The Brazilian Tapioca Pancake: Once you have the hydrated tapioca flour sieve the flour into a hot frying pan, make sure you create a good layer and making sure to spread evenly over the pan. Leave for 30-60 seconds and then turn over (you do not want the flour to brown). Bake on the other side for another 30 seconds. Remove from pan. You can eat the tapioca pancake with any filling you wish; my favorites are jam or cheese.

Pancakes made with goma de tapioca instead of white flour

Pancakes made with goma de tapioca instead of white flour

The European Tapioca Pancake: Although I am providing a recipe for the european tapioca pancake that I make at home, you can use any pancake recipe, just substitute the white flour for goma de tapioca (hydrated tapioca flour). I have not made this with american style pancakes, so do not know if it will work.

Give these pancakes a go, they are super tasty and are a little bit chewier than regular pancakes. They make for an excellent pancake for anyone who is gluten-free or for a different pancake in the morning!

Ingredients
3 Eggs
1 1/2 cups of Goma de tapioca (hydrated tapioca flour)
A splash of milk
Pinch of salt

Mix all ingredients together until you have a slightly runny batter free of lumps. Heat a frying pan and melt a bit of butter in it to prevent the pancakes from sticking. Pour some of the batter into the hot pan, bake until brown and then turn over. Bake the second side until brown. Remove from pan. Eat while hot with you favorite pancake toppings!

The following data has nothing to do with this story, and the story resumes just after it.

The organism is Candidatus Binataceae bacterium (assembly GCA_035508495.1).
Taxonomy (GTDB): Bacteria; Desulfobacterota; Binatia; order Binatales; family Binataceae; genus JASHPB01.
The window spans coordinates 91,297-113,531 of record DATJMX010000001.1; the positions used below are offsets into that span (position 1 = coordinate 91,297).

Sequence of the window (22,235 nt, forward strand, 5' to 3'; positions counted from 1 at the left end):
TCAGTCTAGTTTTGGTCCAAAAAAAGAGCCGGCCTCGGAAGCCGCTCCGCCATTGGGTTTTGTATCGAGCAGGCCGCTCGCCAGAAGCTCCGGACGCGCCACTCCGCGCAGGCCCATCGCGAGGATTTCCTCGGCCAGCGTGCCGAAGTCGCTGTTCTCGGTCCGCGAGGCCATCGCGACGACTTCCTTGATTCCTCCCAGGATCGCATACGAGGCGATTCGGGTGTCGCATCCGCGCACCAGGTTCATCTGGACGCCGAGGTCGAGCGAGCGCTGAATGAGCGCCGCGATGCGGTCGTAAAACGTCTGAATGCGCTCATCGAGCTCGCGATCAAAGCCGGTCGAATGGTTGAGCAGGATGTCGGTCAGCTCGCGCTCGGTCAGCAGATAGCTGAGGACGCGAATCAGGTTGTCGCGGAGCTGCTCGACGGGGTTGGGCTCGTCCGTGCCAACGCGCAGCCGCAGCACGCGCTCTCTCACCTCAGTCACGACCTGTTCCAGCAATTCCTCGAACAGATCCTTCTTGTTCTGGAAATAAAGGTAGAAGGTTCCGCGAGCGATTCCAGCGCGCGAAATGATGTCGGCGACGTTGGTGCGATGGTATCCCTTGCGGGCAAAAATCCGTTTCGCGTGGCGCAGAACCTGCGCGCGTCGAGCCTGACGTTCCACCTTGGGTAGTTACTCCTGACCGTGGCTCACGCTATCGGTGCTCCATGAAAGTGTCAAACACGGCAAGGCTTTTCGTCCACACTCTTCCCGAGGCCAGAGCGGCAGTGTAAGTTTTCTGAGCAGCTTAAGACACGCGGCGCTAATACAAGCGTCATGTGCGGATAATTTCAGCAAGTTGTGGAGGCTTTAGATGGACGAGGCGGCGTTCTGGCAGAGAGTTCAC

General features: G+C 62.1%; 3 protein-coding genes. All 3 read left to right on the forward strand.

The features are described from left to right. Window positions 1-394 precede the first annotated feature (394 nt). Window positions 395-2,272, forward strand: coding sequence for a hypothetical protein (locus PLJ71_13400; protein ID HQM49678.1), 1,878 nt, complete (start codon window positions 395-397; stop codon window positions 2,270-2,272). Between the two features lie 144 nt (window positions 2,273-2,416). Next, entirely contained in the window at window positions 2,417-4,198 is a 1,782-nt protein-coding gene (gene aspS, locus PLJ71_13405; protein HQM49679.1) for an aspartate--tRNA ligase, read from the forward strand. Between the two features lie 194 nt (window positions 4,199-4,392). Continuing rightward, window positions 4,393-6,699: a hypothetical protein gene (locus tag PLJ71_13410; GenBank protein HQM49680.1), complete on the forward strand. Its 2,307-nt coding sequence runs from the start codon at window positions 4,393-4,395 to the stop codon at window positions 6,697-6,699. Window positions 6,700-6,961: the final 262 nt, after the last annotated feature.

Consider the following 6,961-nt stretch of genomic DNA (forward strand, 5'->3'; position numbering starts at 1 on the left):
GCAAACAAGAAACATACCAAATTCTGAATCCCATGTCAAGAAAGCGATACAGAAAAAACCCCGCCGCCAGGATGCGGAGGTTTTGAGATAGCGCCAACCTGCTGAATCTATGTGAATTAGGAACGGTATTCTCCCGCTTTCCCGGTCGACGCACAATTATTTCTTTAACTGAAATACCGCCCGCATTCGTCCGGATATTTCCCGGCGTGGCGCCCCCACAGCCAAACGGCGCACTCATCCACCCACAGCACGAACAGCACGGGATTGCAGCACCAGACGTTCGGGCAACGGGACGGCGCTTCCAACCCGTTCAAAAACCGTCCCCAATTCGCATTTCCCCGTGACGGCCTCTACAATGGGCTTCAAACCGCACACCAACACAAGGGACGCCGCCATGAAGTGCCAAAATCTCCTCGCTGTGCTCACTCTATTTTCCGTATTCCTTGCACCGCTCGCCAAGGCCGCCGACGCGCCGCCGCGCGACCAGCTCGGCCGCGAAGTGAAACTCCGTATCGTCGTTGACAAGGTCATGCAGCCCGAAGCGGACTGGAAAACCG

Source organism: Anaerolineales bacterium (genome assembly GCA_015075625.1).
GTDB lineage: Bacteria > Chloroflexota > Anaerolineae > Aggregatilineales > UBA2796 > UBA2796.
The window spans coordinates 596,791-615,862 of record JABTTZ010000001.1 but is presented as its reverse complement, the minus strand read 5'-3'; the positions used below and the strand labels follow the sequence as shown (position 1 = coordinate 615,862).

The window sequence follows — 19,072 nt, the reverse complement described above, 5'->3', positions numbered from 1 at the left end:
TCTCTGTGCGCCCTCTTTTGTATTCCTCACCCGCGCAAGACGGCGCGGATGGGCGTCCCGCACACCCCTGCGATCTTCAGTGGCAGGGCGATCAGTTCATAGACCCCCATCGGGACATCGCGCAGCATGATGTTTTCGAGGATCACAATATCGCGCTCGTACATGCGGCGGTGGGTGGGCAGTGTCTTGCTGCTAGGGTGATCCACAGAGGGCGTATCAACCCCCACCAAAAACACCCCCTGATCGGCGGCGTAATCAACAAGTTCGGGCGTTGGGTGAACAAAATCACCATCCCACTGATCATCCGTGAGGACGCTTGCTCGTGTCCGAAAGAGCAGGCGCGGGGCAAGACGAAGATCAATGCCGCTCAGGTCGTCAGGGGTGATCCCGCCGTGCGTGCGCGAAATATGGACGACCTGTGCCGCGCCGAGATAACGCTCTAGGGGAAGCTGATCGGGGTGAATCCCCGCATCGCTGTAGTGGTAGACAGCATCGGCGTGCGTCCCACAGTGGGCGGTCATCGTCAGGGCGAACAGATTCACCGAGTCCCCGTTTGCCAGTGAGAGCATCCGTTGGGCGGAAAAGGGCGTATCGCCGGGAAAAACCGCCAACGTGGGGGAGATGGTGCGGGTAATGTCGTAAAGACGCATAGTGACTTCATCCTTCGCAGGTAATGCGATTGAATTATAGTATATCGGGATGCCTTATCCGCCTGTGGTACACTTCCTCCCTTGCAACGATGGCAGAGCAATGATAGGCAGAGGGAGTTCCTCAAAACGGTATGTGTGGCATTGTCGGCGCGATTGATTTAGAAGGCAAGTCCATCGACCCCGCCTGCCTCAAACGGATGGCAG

Do any of you have your own goma de tapioca recipes? If so, I would love to hear them!

 

Easy Blender Cheese Breads (Pão de Queijo)

pão de queijoAnyone who has tried the Brazilian pão de queijo (cheese breads) loves them and knows that once you eat one you will probably eat another five…or all that are on the plate in front of you! Since the first time I tried pão de queijo I absolutely loved them and they have always been my favorite snack with a good cup of coffee.

Since learning to make pão de queijo at home I have made a lot and usually make a large recipe and freeze about 3/4 so that whenever I feel like eating one I can just pop a few in the oven and in 15 minutes I have piping hot homemade pão de queijo. Yummmmm!

When I started making pão de queijo at home I did pretty well with keeping my freezer supply fully stocked, but in the last half a year I have slacked and we haven’t had any pão de queijo at home in the freezer. So, the other day I was craving some homemade pão de queijo but I wanted to make some pretty quickly. I had heard a lot of people talking about making a pão de queijo batter in the blender and baking the pão de queijo in muffin tins. I was always pretty skeptical about this and really didn’t think that they would work or that the taste would be good. But, since I wanted quick pão de queijo I decided to give this recipe a go!

With few expectations, partly because I was using tapioca flour that was almost two years out of date (I didn’t have any newer flour in the house), I was completely surprised when my pão de queijo rose beautifully in the oven and tasted amazing. They actually tasted like the real deal. They were nice and gooey in the middle and they had a good cheese taste (although I did decide that next time I make these I would increase the amount of cheese).